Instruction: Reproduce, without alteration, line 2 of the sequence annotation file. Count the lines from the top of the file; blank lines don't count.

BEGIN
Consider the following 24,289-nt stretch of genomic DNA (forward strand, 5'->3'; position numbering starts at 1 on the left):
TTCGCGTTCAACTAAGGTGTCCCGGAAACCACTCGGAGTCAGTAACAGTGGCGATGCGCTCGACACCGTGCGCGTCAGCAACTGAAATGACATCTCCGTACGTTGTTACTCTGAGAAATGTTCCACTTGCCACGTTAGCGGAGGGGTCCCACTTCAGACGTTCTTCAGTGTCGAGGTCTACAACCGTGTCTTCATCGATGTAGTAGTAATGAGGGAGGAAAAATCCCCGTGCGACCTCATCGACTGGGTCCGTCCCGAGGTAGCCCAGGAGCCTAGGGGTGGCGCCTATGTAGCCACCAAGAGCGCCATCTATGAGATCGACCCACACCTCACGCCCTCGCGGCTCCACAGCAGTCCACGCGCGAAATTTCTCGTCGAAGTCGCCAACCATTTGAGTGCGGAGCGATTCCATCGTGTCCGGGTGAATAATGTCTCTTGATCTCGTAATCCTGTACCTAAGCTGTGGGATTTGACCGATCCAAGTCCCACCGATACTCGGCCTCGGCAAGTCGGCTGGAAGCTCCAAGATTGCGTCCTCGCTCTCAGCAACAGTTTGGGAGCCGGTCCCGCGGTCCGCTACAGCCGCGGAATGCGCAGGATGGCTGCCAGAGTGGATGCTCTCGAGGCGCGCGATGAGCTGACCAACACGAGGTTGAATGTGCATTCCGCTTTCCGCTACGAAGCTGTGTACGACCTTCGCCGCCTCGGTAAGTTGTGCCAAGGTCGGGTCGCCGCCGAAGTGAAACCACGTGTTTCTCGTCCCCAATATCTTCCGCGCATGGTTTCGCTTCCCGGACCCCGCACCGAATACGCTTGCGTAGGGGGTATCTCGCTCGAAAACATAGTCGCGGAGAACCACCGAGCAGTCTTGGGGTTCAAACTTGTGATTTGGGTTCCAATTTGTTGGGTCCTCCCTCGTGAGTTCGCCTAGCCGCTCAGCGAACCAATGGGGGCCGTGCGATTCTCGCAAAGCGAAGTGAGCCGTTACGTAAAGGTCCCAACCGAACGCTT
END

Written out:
TTCGCGTTCAACTAAGGTGTCCCGGAAACCACTCGGAGTCAGTAACAGTGGCGATGCGCTCGACACCGTGCGCGTCAGCAACTGAAATGACATCTCCGTACGTTGTTACTCTGAGAAATGTTCCACTTGCCACGTTAGCGGAGGGGTCCCACTTCAGACGTTCTTCAGTGTCGAGGTCTACAACCGTGTCTTCATCGATGTAGTAGTAATGAGGGAGGAAAAATCCCCGTGCGACCTCATCGACTGGGTCCGTCCCGAGGTAGCCCAGGAGCCTAGGGGTGGCGCCTATGTAGCCACCAAGAGCGCCATCTATGAGATCGACCCACACCTCACGCCCTCGCGGCTCCACAGCAGTCCACGCGCGAAATTTCTCGTCGAAGTCGCCAACCATTTGAGTGCGGAGCGATTCCATCGTGTCCGGGTGAATAATGTCTCTTGATCTCGTAATCCTGTACCTAAGCTGTGGGATTTGACCGATCCAAGTCCCACCGATACTCGGCCTCGGCAAGTCGGCTGGAAGCTCCAAGATTGCGTCCTCGCTCTCAGCAACAGTTTGGGAGCCGGTCCCGCGGTCCGCTACAGCCGCGGAATGCGCAGGATGGCTGCCAGAGTGGATGCTCTCGAGGCGCGCGATGAGCTGACCAACACGAGGTTGAATGTGCATTCCGCTTTCCGCTACGAAGCTGTGTACGACCTTCGCCGCCTCGGTAAGTTGTGCCAAGGTCGGGTCGCCGCCGAAGTGAAACCACGTGTTTCTCGTCCCCAATATCTTCCGCGCATGGTTTCGCTTCCCGGACCCCGCACCGAATACGCTTGCGTAGGGGGTATCTCGCTCGAAAACATAGTCGCGGAGAACCACCGAGCAGTCTTGGGGTTCAAACTTGTGATTTGGGTTCCAATTTGTTGGGTCCTCCCTCGTGAGTTCGCCTAGCCGCTCAGCGAACCAATGGGGGCCGTGCGATTCTCGCAAAGCGAAGTGAGCCGTTACGTAAAGGTCCCAACCGAACGCTT